Jordan – Land of Stories by Sally Pomme Clayton

In her blog for Apples and Snakes and the British Council, Sally Pomme Clayton tells of her journey as an Apples and Snakes representative to the 7th Hakaya Festival 2014…

‘There was, and there was not, but all the same there was …’ is one way an Arabic fairytale can start. Stories take us to fantastic lands, to: the moon; underworld; glass mountain; a girl living at the bottom of a well; a prince with one arm and one wing; a flying horse. I was honoured to travel to Jordan to represent Apples and Snakes in the 7th Hakaya Festival 2014. At Heathrow I bought dinars, covered in delicate calligraphy and illustrations. Dinars are the currency of the Arabian Nights, I was about to step into a story.

Raed Asfour is the director of Hakaya and Al-Balad Theatre. He brought together storytellers from Palestine, Egypt, Morocco, Lebanon, Syria, Tunisia, Jordan, Sweden and the UK, to share genres and styles of storytelling, discuss our art, moan about funding, and dream-up ideas. Raed sees storytelling as a form of performance that can reach places where it is too difficult or expensive for larger performances to go. This year he sent storytellers to deprived urban areas, remote villages, public squares, refugee camps and neglected rural regions.

Storytelling has been termed ‘the poor man’s cinema’! It doesn’t need sets or lighting. It just needs a very good storyteller with a gripping tale and an audience who want to listen. Through voice and gesture, rhythm and silence, the story comes alive in the listeners’ imagination. Feelings, images, memories are communicated and triggered.

British-Council-Jordan-BLOGRaed believes that more needs to be done for those whose lives have been uprooted. The festival opened with a performance by El Funoun Palestinian Dance Troupe. Prior to the opening, Raed brought six coaches from the Gaza refugee camp to a private performance. Everyone dressed-up as if they were going to a wedding, joining in the passionate and profoundly enriching performance.

I was lucky enough to be sent to the lowest place on Earth! We travelled through a landscape of stories, past: a vast mosque; roman ruins; a Greek Orthodox church; the fort where Salomé danced with seven veils; deep gorges protecting rare birds; the lonely figure of Lot’s wife turned to a pillar of salt. I longed to stop, wander, write, collect and tell these incredible tales. But we pushed on, to the far end of the Dead Sea, to the village of Ghor Al Mazra’a. There the Zikra Initiative believes that sharing art and culture is vital to development. My audience of children, teachers, parents, sat on cushions, mats, and walls. I told in tandem with wonderful Jordanian storyteller/translator  Shalabieh Hakawatieh (Sally Shalabieh). Hakawatieh means female storyteller, and her stage name plays with genders. The audience were engaged with both Arabic and English languages, joining in with repeating phrases, gestures, sound effects, and clapping rhythms. It is hard for a storyteller,  a solo performer, to share their performance in such an intimate way, allowing another to get inside the story with them. But Shalabieh is so talented and sensitive, it was a joy. At times the translation flowed so seamlessly, I forgot who was leading and who following! Shalabieh repeated sounds and phrases, creating her own versions of my characters. Towards the end of the story the call to prayer echoed across the fields. One of the leaders of Zikra gestured to stop and wait. I thought the children might get distracted or run off. But we all sat still, in the setting sun, with the Dead Sea at the end of the dusty road, and listened. It was magical. Then I picked up the story where we had left it. The audience listened intently, receiving all I could give them. This performance was a rare gift, something I will never forget.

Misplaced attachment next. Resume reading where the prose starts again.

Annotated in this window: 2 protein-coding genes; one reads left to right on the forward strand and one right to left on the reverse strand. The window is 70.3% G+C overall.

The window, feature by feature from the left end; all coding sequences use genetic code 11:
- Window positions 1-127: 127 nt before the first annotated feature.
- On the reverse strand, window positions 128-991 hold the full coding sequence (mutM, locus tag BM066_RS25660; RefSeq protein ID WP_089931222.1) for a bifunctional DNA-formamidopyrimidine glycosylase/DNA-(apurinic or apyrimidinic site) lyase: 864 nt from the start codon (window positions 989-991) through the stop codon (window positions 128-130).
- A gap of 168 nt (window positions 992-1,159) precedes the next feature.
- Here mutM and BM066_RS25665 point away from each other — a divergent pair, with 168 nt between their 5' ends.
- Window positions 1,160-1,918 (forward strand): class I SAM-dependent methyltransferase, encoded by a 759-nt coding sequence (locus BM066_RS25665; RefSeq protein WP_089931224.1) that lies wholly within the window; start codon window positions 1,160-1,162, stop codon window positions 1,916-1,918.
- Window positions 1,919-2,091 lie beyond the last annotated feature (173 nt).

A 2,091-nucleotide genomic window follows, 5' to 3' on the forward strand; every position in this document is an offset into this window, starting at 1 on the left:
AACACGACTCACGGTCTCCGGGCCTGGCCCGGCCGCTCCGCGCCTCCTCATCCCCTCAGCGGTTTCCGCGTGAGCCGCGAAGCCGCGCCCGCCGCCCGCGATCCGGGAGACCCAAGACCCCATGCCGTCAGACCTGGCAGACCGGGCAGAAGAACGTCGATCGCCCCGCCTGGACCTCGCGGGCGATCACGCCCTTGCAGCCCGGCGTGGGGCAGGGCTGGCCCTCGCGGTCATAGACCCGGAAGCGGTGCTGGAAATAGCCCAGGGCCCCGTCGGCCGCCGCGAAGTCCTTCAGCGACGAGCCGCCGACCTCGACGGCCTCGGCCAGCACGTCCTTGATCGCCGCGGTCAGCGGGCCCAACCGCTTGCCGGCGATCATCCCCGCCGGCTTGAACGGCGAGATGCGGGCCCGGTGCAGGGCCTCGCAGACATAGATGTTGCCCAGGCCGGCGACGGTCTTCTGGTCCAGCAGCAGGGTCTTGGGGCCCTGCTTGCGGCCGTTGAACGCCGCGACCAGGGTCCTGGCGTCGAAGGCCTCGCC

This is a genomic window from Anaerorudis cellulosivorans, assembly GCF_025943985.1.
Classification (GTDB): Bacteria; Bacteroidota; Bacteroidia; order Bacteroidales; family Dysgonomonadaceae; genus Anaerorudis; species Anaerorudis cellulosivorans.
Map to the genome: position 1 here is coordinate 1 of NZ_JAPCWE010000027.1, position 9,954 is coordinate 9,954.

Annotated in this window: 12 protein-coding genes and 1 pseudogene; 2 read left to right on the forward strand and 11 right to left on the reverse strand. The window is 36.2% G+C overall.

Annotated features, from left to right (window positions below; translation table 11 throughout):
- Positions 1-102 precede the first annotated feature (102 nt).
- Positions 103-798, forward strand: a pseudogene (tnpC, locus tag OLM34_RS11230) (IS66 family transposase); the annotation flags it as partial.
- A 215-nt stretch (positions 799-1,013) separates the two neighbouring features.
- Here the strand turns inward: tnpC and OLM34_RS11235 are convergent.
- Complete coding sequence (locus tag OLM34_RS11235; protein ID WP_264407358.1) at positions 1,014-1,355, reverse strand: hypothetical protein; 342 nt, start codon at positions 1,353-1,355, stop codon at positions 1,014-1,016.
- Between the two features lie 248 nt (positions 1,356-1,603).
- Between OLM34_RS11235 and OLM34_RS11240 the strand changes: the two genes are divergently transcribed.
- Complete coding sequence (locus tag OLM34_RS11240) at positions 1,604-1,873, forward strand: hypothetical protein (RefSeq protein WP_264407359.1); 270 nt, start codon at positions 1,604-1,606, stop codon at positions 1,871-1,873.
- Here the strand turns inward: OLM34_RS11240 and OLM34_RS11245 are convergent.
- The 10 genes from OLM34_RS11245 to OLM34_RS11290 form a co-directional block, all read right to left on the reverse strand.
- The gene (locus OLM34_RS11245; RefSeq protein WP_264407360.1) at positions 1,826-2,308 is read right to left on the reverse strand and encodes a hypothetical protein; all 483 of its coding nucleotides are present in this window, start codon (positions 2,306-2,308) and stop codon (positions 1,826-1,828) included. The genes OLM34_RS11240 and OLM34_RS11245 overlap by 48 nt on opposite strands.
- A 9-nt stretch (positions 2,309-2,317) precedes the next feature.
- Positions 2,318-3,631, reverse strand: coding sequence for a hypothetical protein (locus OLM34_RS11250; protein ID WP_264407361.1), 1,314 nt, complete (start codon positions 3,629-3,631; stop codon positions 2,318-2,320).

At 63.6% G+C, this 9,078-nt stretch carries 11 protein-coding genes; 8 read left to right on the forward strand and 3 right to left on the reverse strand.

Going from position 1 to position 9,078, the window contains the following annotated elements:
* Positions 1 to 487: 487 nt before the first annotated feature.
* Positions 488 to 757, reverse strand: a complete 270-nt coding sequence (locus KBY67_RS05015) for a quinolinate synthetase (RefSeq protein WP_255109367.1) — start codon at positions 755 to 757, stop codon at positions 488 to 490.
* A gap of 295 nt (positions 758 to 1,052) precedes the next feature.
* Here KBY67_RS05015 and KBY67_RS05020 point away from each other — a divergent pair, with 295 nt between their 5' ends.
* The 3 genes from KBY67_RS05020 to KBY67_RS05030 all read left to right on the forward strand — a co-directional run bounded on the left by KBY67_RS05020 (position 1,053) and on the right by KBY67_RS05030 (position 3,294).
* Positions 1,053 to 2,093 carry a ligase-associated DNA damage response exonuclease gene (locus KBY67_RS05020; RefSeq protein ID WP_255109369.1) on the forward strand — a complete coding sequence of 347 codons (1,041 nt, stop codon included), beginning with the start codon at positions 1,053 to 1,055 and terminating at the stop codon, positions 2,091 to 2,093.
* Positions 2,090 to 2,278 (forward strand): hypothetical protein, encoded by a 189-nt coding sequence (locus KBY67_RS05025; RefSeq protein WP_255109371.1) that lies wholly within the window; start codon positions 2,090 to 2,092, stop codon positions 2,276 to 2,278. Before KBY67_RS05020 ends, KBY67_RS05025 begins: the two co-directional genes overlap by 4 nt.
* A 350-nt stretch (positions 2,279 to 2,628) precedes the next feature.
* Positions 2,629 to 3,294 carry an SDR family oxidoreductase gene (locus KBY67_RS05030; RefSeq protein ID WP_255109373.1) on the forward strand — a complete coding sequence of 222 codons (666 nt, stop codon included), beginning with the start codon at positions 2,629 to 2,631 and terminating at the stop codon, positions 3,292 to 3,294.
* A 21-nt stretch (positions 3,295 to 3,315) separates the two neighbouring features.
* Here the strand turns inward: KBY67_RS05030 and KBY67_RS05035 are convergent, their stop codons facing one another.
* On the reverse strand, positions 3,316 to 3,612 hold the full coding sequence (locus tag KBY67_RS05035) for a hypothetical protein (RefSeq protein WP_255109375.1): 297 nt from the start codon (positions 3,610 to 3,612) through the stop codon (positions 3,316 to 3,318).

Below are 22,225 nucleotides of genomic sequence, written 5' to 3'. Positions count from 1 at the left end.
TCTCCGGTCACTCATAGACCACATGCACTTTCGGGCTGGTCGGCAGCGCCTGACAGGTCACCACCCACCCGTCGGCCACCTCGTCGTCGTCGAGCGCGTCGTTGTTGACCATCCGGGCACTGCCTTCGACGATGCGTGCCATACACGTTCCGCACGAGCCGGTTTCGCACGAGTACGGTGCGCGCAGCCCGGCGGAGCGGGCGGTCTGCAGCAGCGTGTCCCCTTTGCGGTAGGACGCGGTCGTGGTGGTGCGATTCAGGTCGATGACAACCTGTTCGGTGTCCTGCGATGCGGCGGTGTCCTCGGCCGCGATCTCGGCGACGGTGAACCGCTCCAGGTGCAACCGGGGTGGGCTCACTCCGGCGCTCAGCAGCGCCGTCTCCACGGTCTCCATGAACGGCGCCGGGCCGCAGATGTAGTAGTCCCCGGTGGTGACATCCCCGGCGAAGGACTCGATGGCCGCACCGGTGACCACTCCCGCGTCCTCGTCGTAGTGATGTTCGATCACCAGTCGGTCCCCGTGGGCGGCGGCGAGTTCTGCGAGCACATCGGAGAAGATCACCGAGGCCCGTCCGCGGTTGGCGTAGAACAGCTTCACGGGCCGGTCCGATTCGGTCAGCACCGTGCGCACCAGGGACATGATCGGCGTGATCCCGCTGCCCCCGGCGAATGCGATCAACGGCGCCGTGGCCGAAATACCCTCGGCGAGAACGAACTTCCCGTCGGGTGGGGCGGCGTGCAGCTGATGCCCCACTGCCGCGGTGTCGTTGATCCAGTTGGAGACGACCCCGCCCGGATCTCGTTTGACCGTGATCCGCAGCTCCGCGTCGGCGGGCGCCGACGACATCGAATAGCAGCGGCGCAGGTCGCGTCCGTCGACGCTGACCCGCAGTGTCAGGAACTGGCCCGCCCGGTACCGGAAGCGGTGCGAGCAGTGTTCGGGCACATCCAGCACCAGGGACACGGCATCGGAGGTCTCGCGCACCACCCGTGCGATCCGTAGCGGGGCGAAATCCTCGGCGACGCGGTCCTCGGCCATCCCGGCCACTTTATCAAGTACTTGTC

A story takes the listener to another place – that already exists inside them. Where forgotten things are remembered, sorrows spoken of, and wishes satisfied. Where desires and disappointments can be experienced and transformed. Thank you to all at Apples and Snakes and The British Council for making this remarkable exchange possible, it was incredibly valuable for us all.

© Sally Pomme Clayton, 2014

To find out more about Sally and hear more of her storytelling, visit her website